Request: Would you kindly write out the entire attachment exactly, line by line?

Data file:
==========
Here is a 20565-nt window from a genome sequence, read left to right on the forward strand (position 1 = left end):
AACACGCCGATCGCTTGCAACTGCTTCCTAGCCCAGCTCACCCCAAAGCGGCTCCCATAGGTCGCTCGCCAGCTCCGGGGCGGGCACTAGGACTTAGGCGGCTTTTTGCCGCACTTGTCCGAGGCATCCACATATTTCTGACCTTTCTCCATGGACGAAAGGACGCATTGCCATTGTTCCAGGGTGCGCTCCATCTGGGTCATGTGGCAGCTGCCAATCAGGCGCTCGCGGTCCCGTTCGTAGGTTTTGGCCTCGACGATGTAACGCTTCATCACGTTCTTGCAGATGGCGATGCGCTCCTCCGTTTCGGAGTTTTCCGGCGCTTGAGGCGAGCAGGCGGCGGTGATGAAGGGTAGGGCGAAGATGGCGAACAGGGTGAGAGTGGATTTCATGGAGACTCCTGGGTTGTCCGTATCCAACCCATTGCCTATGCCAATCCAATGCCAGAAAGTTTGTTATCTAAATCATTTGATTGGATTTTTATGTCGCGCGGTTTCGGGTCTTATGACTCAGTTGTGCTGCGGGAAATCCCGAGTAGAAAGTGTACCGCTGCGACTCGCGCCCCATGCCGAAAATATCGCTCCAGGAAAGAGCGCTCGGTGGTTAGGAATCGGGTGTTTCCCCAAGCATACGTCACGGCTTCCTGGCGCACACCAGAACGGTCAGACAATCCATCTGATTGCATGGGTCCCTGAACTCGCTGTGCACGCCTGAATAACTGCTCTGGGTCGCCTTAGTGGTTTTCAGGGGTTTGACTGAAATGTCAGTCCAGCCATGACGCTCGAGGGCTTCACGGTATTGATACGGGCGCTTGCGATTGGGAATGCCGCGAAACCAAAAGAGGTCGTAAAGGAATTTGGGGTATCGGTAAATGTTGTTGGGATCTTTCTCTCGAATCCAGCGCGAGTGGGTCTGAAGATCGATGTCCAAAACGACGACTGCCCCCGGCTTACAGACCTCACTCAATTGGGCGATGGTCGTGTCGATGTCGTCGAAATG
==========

Here is a 20565-nt window from a genome sequence, read left to right on the forward strand (position 1 = left end):
AACACGCCGATCGCTTGCAACTGCTTCCTAGCCCAGCTCACCCCAAAGCGGCTCCCATAGGTCGCTCGCCAGCTCCGGGGCGGGCACTAGGACTTAGGCGGCTTTTTGCCGCACTTGTCCGAGGCATCCACATATTTCTGACCTTTCTCCATGGACGAAAGGACGCATTGCCATTGTTCCAGGGTGCGCTCCATCTGGGTCATGTGGCAGCTGCCAATCAGGCGCTCGCGGTCCCGTTCGTAGGTTTTGGCCTCGACGATGTAACGCTTCATCACGTTCTTGCAGATGGCGATGCGCTCCTCCGTTTCGGAGTTTTCCGGCGCTTGAGGCGAGCAGGCGGCGGTGATGAAGGGTAGGGCGAAGATGGCGAACAGGGTGAGAGTGGATTTCATGGAGACTCCTGGGTTGTCCGTATCCAACCCATTGCCTATGCCAATCCAATGCCAGAAAGTTTGTTATCTAAATCATTTGATTGGATTTTTATGTCGCGCGGTTTCGGGTCTTATGACTCAGTTGTGCTGCGGGAAATCCCGAGTAGAAAGTGTACCGCTGCGACTCGCGCCCCATGCCGAAAATATCGCTCCAGGAAAGAGCGCTCGGTGGTTAGGAATCGGGTGTTTCCCCAAGCATACGTCACGGCTTCCTGGCGCACACCAGAACGGTCAGACAATCCATCTGATTGCATGGGTCCCTGAACTCGCTGTGCACGCCTGAATAACTGCTCTGGGTCGCCTTAGTGGTTTTCAGGGGTTTGACTGAAATGTCAGTCCAGCCATGACGCTCGAGGGCTTCACGGTATTGATACGGGCGCTTGCGATTGGGAATGCCGCGAAACCAAAAGAGGTCGTAAAGGAATTTGGGGTATCGGTAAATGTTGTTGGGATCTTTCTCTCGAATCCAGCGCGAGTGGGTCTGAAGATCGATGTCCAAAACGACGACTGCCCCCGGCTTACAGACCTCACTCAATTGGGCGATGGTCGTGTCGATGTCGTCGAAATG